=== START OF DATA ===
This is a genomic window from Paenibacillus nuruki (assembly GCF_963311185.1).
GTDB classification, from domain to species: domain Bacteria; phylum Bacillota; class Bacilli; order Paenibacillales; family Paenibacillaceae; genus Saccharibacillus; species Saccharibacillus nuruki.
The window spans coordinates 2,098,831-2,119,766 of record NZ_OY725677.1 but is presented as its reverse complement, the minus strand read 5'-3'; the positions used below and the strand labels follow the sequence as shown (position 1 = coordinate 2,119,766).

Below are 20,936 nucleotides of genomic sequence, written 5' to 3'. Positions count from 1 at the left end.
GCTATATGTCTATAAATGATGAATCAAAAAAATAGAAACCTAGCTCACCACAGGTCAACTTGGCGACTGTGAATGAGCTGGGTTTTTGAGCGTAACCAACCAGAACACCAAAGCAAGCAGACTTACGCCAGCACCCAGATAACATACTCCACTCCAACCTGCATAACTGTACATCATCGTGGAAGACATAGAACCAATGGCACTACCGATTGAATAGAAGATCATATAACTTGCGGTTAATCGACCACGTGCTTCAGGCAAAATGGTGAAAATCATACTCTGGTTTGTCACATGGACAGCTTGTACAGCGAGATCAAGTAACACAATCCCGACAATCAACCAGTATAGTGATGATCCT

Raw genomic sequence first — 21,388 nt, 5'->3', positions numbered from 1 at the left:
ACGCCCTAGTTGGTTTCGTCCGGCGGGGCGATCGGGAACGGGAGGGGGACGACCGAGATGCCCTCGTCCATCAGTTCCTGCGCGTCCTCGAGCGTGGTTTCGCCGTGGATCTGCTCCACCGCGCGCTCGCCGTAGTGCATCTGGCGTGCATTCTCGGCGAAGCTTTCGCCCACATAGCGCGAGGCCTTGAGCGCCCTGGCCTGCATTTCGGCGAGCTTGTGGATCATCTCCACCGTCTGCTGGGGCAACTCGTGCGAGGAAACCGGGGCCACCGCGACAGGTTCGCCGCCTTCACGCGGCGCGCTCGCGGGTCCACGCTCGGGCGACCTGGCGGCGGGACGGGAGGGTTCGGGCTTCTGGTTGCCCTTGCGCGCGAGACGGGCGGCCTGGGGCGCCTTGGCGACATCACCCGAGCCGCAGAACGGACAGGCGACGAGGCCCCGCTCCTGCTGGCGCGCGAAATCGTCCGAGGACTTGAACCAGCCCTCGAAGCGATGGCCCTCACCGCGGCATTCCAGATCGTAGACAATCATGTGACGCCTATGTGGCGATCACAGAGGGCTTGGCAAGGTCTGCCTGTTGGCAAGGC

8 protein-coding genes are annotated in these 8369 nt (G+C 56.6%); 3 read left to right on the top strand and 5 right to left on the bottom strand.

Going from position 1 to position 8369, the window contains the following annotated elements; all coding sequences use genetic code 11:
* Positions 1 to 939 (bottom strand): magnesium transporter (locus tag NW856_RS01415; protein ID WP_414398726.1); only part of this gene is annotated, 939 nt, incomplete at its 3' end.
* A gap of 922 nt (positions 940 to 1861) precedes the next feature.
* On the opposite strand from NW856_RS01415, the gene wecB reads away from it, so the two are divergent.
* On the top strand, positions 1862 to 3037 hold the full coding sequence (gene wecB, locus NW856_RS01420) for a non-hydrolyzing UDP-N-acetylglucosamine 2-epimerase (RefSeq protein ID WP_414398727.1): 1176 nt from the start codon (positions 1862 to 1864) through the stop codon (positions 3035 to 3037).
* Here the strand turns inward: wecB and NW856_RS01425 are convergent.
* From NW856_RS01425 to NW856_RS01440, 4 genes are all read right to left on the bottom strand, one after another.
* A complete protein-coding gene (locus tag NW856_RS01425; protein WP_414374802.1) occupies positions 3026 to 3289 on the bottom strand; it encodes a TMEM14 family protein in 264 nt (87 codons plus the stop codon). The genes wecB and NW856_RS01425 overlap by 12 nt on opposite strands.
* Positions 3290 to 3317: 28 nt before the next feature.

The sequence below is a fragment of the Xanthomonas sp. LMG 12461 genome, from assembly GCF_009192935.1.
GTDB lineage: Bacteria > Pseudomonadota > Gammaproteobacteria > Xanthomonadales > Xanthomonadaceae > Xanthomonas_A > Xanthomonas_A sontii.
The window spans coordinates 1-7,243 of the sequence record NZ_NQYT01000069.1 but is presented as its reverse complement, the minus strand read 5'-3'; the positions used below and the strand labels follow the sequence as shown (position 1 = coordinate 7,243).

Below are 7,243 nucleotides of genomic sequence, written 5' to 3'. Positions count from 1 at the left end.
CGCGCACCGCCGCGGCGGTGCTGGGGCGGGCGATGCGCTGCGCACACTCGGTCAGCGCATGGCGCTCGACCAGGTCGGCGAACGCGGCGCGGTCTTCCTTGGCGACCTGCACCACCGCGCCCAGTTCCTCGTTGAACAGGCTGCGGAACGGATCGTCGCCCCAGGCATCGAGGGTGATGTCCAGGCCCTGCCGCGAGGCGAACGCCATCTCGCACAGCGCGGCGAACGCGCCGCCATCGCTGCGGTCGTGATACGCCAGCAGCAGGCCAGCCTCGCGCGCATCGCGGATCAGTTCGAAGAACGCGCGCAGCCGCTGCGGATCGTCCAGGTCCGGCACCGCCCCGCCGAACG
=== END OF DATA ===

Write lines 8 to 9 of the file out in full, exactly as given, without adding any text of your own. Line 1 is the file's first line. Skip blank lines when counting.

8 protein-coding genes are annotated in these 8369 nt (G+C 56.6%); 3 read left to right on the top strand and 5 right to left on the bottom strand.

Going from position 1 to position 8369, the window contains the following annotated elements; all coding sequences use genetic code 11: